'˜Childline is just as important now, if not more, than it was back in 1986'

Dame Esther Rantzen tells me she's had a restless night, when I meet her for breakfast at the Beech Hill County House Hotel on Wednesday morning.

Friday, 11th November 2016, 2:38 pm
Updated Wednesday, 16th November 2016, 4:08 pm

News of Trump’s victory in the US elections has just broken.

Wearing her trademark pearls, the founder of Childline has had a busy schedule on a whirlwind trip to Derry, one of her many stops to celebrate the 30th anniversary of the charity Childline.

“I’ve been staying in the Presidential Suite,” she tells me. “The room Hillary Clinton stayed in when she visited here. I’ve had the television on all night and now I’ve woken up to the news.”

But enough about politics, Rantzen has come to Derry to thank the many people who over the years have given so much to Childline.

And there are so many dimensions to this fascinating lady. A journalist, consumer rights warrior and television presenter, she’s seen it all over the years.

There’s a serious side to this 76-year-old who looks remarkably younger than her actual age, but Esther’s also known for her fun side.

In 2004 she took to the floor of the BBC studios partnered by Anton DuBeke in Strictly Come Dancing, and in 2008 gave it her all in the jungle for I’m A Celebrity, Get Me Out of Here.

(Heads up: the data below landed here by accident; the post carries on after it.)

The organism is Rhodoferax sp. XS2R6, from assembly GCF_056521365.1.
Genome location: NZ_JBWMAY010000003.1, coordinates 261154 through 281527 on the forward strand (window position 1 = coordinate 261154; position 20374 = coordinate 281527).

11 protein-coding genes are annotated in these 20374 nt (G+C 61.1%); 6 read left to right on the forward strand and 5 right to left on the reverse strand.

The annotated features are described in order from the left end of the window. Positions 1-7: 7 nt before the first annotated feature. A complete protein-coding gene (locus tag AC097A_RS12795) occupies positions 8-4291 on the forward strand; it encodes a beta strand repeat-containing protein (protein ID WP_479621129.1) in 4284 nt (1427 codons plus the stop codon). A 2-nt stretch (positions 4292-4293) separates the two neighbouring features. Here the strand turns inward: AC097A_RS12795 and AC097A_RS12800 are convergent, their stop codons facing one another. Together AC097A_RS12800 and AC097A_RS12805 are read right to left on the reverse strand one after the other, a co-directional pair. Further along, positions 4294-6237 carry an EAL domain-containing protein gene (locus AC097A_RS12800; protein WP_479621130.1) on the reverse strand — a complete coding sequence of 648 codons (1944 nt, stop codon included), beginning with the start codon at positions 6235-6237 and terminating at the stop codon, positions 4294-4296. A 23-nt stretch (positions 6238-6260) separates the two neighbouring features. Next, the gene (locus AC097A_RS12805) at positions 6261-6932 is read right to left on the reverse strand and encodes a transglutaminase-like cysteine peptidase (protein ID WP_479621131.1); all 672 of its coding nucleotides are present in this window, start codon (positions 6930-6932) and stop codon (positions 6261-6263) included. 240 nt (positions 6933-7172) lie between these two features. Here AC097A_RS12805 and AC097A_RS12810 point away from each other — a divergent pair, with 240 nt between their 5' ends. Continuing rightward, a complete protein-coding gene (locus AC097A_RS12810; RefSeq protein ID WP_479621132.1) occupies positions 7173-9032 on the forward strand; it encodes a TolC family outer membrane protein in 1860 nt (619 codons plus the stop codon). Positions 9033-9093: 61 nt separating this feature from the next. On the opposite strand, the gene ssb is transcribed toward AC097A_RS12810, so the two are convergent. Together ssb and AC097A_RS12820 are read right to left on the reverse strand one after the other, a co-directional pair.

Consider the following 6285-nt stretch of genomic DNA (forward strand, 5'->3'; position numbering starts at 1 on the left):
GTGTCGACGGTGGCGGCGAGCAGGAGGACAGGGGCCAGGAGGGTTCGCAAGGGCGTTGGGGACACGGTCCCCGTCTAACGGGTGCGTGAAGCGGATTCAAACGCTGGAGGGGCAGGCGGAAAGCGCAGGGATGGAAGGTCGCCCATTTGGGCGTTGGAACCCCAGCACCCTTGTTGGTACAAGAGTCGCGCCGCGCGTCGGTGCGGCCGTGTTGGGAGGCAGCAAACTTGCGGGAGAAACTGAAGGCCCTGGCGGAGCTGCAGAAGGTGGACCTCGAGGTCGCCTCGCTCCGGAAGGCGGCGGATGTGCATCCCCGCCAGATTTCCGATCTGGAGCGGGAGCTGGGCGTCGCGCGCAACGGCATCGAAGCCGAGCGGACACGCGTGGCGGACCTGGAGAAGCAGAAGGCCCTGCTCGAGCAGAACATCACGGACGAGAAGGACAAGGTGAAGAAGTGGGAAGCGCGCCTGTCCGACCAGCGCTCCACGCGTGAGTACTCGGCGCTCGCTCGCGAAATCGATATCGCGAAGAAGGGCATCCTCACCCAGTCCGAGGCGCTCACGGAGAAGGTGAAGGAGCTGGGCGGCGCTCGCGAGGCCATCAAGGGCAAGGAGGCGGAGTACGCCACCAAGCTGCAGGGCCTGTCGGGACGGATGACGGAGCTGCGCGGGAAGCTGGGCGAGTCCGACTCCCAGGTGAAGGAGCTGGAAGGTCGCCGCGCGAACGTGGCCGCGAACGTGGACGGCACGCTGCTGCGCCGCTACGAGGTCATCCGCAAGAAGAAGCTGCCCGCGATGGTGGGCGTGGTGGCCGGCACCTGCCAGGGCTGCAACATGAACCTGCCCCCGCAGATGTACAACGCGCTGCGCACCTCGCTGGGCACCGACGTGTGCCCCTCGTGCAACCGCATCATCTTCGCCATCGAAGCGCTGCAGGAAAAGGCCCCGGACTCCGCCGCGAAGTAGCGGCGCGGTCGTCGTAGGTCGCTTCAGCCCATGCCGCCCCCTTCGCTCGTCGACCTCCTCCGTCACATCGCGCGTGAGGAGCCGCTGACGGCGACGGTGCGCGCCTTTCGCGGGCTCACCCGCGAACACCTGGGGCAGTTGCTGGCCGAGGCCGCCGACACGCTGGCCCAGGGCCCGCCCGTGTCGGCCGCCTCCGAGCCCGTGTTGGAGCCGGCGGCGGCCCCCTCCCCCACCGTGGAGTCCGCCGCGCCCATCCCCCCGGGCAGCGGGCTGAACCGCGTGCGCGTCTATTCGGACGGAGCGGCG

Not only is she the founder of Childline, Esther also founded Silverline, a helpline for older people.

But it was back in 1985 that Esther who was working as a journalist became deeply affected when the media highlighted the story of the death of a toddler.

“At that time it wasn’t that people didn’t realise that abuse and neglect happens,” she said. “But the people who were most aware were those who had to pick up the pieces.

“In That’s Life which I was working on, we realised that we had an audience full of children who may be suffering abuse and that we needed to open a helpline,” she said.

“The lines were open for 48 hours and throughout that time they were jammed. I remember talking to one girl on the phone and her story stayed with me. I told her that what had happened to her wasn’t her fault and she had the right to feel safe.

“I began thinking about what we could do if we had a 24/7 helpline.”

Esther then set about setting up a helpline by lobbying BT.

“It had to be a number that was easy to remember and it had to be free,” she said. “I began to realise that Childline could actually become an instrument of child protection.”

The number of Childline was 08001111, it launched in 1986 and has remained unchanged for 30 years. The first night it launched Childline received 50,000 calls.

“Demand was so high it was hitting the exchange,” said Esther. “And the demand stayed like that for six weeks. One of the first girls I spoke to was girl who had been sexually abused by her father, but her mother refused to believe her and she was taken into care. The little girl thought she would never see her brother and sister ever again. I told her it was never her fault. Afterwards the girl stayed in my mind and I found it painful that a mum would abandon her child. We now have debriefs after every shift so volunteers can talk things through and be supported.”

Esther revealed that the charity urgently needs new volunteers, especially in Derry.

“All volunteers are trained and all we ask is a four hour a week commitment and to be computer literate,” she said.

On Tuesday night Esther enjoyed a concert at the Millennium Forum with performances by local children, with a visit to staff at the local offices.

To find out more contact Childline at www.nspcc.org.uk